For one, I don’t think Commander Sisko represents the party line for what Starfleet interests in Bajor are. I understand it’ll take time to convince Kira, and one hypothetical audience, that this is the case, but I do believe that it is. More basically though, and at the risk of being in the position of the privileged passing judgment on the oppressed and dictating how they can and cannot deal with their oppression, I think the Kohn-Ma are at heart a reactionary fundamentalist movement and this is their fatal flaw. This is embodied in two key lines: Tahna’s sloganeering of “Bajor for Bajorans” and his staunch opposition to the wormhole. The wormhole, the Celestial Temple itself, stands for cosmopolitanism, worldliness and interconnected enlightenment. Not only does it bring Bajor contact with many different cultures and perspectives, it is the literal source of their spiritual enlightenment which, just like real-life spiritual enlightenment, is only possible once you realise you are without and within the entire universe always.
So the Kohn-Ma’s hatred of the wormhole is a recalcitrant and reactionary response to being confronted with this essential truth: It is in every sense a desire to deny reality in an attempt to go back to a perceived simpler state of being. A desire for solipsism over enlightenment. They hate anything that smacks of growth or networked existence because it forces them to call their long-held beliefs and assumptions into question. That’s something people like Tahna are not prepared to deal with, and it’s a staple of right-wing reactionary movements the world over. Odo even begins to draw a direct parallel with burying one’s head (not even in sand, but underwater) and catches Kira’s statement that the Tahna Los is “just the way [she] used to be”: The Kohn-Ma represent an essentially adolescent worldview and state of mind that it’s necessary to move beyond if one is to make true progress down a spiritually sublime path.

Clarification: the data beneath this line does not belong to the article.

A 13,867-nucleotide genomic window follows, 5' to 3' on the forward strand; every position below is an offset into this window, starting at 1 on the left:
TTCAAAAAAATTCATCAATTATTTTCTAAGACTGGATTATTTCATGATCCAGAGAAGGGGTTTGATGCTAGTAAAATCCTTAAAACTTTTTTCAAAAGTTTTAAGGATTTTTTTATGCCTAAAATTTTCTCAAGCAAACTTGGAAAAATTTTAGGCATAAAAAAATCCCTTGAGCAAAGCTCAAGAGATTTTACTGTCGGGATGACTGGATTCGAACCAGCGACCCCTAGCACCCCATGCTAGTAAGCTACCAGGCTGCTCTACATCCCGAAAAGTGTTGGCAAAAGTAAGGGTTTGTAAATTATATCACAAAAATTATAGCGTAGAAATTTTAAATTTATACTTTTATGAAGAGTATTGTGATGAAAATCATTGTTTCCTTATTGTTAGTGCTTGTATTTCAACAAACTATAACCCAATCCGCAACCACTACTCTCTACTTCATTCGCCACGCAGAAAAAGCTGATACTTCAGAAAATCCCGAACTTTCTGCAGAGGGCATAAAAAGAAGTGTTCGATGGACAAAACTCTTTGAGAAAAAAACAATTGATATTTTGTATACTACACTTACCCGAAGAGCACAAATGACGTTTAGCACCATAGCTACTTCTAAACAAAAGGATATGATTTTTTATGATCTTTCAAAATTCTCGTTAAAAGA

Sometimes, the universe has to drag us into utopianism kicking and screaming, whether we want to go or not.
October 28, 2015 @ 5:10 am
(Ironically I got my negative comments on this one out of the way on the A Man Alone post.)
First an observation (which is spoilery for a Miles Vorkosgan story so skip this paragraph if you don't want to know): it's likely just one of those weird coincidences, but it looks to me as if Lois McMaster Bujold nicked the terrorist plot from this episode for one of her books, along with an almost-homophone of a significant name. It doesn't matter because – just as it is here – the plot in question is merely the generating force for a very character-based story. Oddly, I haven't seen this similarity mentioned anywhere, even though it's blindingly obvious if you know both.